I won't be able to help with that." If you would like to offer an explanation, make it short & simple. "No, I won't
be able to help with that. I've already made a commitment for Friday afternoon."
Strategies to make the assertive "No" easier
1. When someone makes a request,
it is always OK to *ASK FOR TIME TO THINK IT OVER*. In thinking it over, remind yourself that the decision is entirely up
2. Use your nonverbal assertiveness to underline the "No." Make sure that
your voice is firm & direct. Look into the person's eyes as you say, "No." Shake your head "No," as you say, "No."
3. Remember that "No," is an honorable response. If you decide that "No," is the answer that you
prefer to give, then it's authentic & honest for you to say, "No."
4. If you
say, "Yes," when you want to say, "No," you'll feel resentful throughout whatever you agreed to do. This costs you energy
& discomfort & isn't necessary if you just say, "No" when you need to.
If you're saying, "No," to someone whom you would help under different circumstances, use an empathic response to ease the
rejection. For example, to your friend who needs you to keep her child while she goes to the doctor, you might say, "No, Susie,
I can't keep Billie for you. I know it must be hard for you to find someone at that time of day, but I have already made lunch
plans & I won't be able to help you.
6. Start your sentence with the word, "No."
It's easier to keep the commitment to say, "No," if it's the first word out of your mouth.
Practicing for the World Series
Let's look at some daily ways
you can practice saying, "No," so that it comes more naturally to you. Paulette Dale in her book, Did You Say Something, Susan?
suggests some simple ways to practice saying, "No." Here are some of her suggestions:
- to the clerk who wants to write your phone number down when
you return something to the store
- to the telemarketer who disturbs your dinner
- to the perfume demonstrator at the department store
- to your friend's pets when they jump on you
- to the secretary who answers the phone & asks if you mind
if she puts you on hold.
Make it a project to say,
"No," to something every day.
When you do, notice it & give yourself credit
for practicing saying such an important two letter word.
source: self growth.com
How to Cope with Jerks at Work
By Alexandra Levit
At some point in our careers, most of us are forced to work with someone
whose people skills can only be described as atrocious. Sometimes our companies wisely get rid of these people, but they are
like weeds. Pluck one & within seconds another will sprout up in its place. The dread that comes with having to regularly
interact with someone who is routinely negative, argumentative, stressed out or mean can make your job a wholly unpleasant
experience – if you let it.
Your first instinct might be to go out of your
way to avoid working with Mr. (or Ms.) Difficult & if you can pull it off, more
power to you. Often, though, this isn't an option & whether Mr. Difficult is your boss, a colleague or a senior executive,
you must prepare for each meeting with him like you're going into battle.
Swallow your apprehension. Remind yourself that no one has the power
to control how you feel & suit up your armor so that nothing he says or does wounds you deeply.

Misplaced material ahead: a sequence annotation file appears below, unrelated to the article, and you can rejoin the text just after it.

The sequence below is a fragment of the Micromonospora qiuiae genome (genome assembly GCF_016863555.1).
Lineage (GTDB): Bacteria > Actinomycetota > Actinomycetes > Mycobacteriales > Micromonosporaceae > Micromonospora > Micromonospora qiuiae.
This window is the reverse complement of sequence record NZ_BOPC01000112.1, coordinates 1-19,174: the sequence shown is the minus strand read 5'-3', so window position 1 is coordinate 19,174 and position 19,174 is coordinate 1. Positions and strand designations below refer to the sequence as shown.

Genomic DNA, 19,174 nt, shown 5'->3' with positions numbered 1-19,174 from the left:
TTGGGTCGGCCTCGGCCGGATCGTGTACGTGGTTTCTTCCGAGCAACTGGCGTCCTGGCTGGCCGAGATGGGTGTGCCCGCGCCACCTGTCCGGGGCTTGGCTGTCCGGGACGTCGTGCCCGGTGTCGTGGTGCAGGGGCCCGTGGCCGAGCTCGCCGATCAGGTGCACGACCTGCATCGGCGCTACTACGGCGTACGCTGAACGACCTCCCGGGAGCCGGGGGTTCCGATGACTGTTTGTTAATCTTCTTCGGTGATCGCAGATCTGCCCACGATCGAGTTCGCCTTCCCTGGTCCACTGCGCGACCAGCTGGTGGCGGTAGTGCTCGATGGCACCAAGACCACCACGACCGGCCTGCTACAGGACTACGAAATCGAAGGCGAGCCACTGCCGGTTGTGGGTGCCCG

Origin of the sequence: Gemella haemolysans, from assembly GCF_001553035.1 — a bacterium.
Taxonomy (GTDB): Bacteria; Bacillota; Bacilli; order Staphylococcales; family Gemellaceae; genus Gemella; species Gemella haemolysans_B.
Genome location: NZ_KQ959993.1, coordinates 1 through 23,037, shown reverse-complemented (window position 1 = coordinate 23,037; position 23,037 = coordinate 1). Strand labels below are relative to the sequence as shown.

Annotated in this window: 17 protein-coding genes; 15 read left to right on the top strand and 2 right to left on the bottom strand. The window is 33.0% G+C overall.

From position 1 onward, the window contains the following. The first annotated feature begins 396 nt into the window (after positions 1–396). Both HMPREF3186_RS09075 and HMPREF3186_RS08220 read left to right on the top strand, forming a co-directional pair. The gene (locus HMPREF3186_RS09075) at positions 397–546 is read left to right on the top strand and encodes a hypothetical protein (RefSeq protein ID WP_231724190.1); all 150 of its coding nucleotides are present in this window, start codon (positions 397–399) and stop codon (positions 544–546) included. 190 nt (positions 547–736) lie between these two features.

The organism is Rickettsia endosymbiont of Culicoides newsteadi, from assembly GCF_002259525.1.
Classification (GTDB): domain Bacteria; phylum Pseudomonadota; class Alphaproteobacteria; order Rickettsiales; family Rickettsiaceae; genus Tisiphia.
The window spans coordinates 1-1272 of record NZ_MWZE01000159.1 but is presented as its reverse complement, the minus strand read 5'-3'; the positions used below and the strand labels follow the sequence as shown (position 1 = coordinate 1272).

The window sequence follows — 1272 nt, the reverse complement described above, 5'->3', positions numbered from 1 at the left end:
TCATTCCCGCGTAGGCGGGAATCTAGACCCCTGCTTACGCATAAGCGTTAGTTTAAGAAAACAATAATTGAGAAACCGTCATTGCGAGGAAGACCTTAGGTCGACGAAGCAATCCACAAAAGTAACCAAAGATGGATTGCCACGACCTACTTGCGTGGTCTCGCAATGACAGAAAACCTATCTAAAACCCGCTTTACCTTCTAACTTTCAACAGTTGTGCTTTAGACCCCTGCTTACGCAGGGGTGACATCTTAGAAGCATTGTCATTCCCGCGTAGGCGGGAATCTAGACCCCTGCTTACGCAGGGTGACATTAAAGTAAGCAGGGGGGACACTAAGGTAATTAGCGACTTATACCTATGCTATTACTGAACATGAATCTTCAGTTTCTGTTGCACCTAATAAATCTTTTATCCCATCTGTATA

Take a deep breath & walk calmly into Mr. Difficult’s office.
Speak to him in a controlled, cheerful & reasonable tone. Get the information you need & get out. Negativity
& stress can be highly contagious, so don’t allow yourself to get sucked in.
Difficult’s arrows can be easier to deflect when he’s an equal opportunity shooter. You might even joke
about him with your other colleagues:
- “Oh, you’re working with Mr. Difficult on that? I’m so sorry. I hear
a bunch of people are getting a hitman if you want to contribute.”
It’s easy to become demoralized, however, when Mr. Difficult saves
his best poison just for you. One of my early bosses, i.e., couldn’t stand me. She was sweet as apple pie to the rest
of our colleagues & to the best of my knowledge, I didn’t do anything specific to incur her wrath.
Inexplicably, though, whenever I came around she turned into the wicked
witch of the west.
Your best bet in this type of scenario is to sit down with your
Mr. Difficult & have a heart to heart. Tell him how you're feeling, assume that he doesn’t mean to act like the
devil incarnate & give him the benefit of the doubt.
Solicit his feedback regarding how the two of you can improve the relationship
& then give him a chance to do right by you. If this doesn’t work & he continues to regularly use you as target
practice, remove yourself from the situation.
No job is worth your self-esteem.
One caveat to all this: human beings operate with such different styles that it’s
impossible for us to get along with all of our colleagues all of the time. You could be the most agreeable
person on earth, but I guarantee that someone at work will find a reason not to like you.
Maybe she isn’t blatantly obvious or malicious like Mr. Difficult,
but you can feel her negativity just the same. She might walk right past your desk without saying good morning & probably doesn’t engage in friendly
conversation with you the way she does with other people in the office.
For those of us
with a sensitive streak, this type of behavior can be hurtful too. What did you do to her anyway? Why won’t she give you a fair shot? As natural as it is to fixate on the situation,
if it’s not affecting your daily working life or your career path, refuse to take it personally & go about your
Focus on your reasons for being at work & save your energy for the
people in the office who deserve it.
source: self growth.com